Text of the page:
One of the hundreds of traffic jams on Nepal's highways.
Water buffalo.
And you thought you had to use one of those buckwheat pillows to get some sound sleep!
I'm not going to climb all this way and not look down over the valley below.
Perfect, except could you just take a few more steps back? No, wait!
Oh, that's OK. She was blocking the view, anyway.
Looking down on GhoRepani during the descent from Poon Hill (which is where those spectacular views above were taken).
Weaving a belt.
I don't even remember how many times we crossed this river up through the valley, but there were a lot of bridges like this.
Rush hour in [insert village name here].
This was a rare metal bridge. Most were wooden and much more rickety.


Wow, what a journey so far. But it's time to take a break and have something to eat. What's this? There's Buff on the menu?

This is an actual menu from a restaurant in Kathmandu. I've taken all the "Buff" items and consolidated them into this buff-colored menu. Prices are in rupees. One rupee at the time I was there was about a nickel. So, for less than a dollar, you could get a bowl of hot Buff Noodle Soup.

For those who are curious and don't have the time to Ask Jeeves "What the heck is Buff", I'll just tell you that Buff is short for water buffalo, not Buffington. I was petting one earlier on this trip and I wasn't about to eat one now. If you ever get a chance to walk around Kathmandu, you might find other good reasons not to eat any meat there.

And now, back to the adventure...

A spectacular waterfall.
This is a knife sharpening station. The flat round stone (on the right) sits on the spindle and turns. Then you sharpen the knife on the rotating stone.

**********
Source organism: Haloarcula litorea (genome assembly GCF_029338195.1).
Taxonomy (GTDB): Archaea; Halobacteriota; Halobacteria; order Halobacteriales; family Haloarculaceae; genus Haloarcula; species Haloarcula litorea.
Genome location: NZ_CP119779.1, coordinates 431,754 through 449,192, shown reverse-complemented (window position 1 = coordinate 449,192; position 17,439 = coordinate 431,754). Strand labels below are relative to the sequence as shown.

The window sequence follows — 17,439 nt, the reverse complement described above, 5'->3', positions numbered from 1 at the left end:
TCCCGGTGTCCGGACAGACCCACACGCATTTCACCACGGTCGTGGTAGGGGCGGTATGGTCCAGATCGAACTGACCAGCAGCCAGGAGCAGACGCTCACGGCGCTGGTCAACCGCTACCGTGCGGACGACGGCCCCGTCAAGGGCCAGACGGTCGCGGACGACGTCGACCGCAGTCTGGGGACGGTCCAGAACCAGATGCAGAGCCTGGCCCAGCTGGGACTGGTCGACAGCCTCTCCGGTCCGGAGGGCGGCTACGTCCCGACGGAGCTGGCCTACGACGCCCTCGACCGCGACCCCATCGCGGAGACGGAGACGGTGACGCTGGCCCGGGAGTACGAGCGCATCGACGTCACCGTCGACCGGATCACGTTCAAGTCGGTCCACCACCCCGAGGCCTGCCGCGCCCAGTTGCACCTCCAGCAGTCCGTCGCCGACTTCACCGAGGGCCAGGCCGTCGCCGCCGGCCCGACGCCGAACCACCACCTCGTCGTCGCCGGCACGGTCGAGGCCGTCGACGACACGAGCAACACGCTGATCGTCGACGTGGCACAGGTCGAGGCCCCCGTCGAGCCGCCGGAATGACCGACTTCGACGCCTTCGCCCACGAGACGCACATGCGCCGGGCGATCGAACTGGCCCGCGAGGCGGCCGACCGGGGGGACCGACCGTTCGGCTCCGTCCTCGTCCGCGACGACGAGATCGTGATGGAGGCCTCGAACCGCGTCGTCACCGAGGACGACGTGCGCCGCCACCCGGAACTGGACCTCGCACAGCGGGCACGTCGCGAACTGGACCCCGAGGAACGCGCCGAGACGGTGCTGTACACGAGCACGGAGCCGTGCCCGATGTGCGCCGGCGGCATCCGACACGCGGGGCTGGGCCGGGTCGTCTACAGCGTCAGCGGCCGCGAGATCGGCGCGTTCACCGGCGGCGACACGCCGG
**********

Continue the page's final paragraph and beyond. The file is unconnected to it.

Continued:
"So, I was going to ask Bob for directions, but that got us lost before, so I'll ask you. Which way are we supposed to go?".
This is a very wide dry riverbed. I see somebody ahead with a large backpack. Let's speed up and get a closer view...
OK. I promise I won't complain that my backpack is too heavy anymore!
Free delivery service! "Guys, you can set the TV and the couch right over there. I think the Simpsons are about to come on.".
A Nepali school. This is hours before my dreadful incident that left me nearly stranded. It involved my foot turning a blackish color after spraining it.
That fuzzy gray thing is a monkey.
Back in Pokhara. Here's a little spot where I rested and had some coffee.
Another in a series of things you can carry on your back.
This is a laundry pit. I tried to be discreet, but I was spotted.
Back in Kathmandu for our final resting days.
"Oh no, I wanted the gray one, not the tan one. Can you take that back?".
A monkey chewing on some plastic.
"That's right - the gray one. And hurry back!".
Hairstyles in Kathmandu can be quite interesting.
This is where the dead are cremated. Taking this photo is taboo, but I found this fascinating, especially since these burned bones are dumped into the water below, where there are other downstream washing their clothes and bathing in the same water.
One final view of Kathmandu.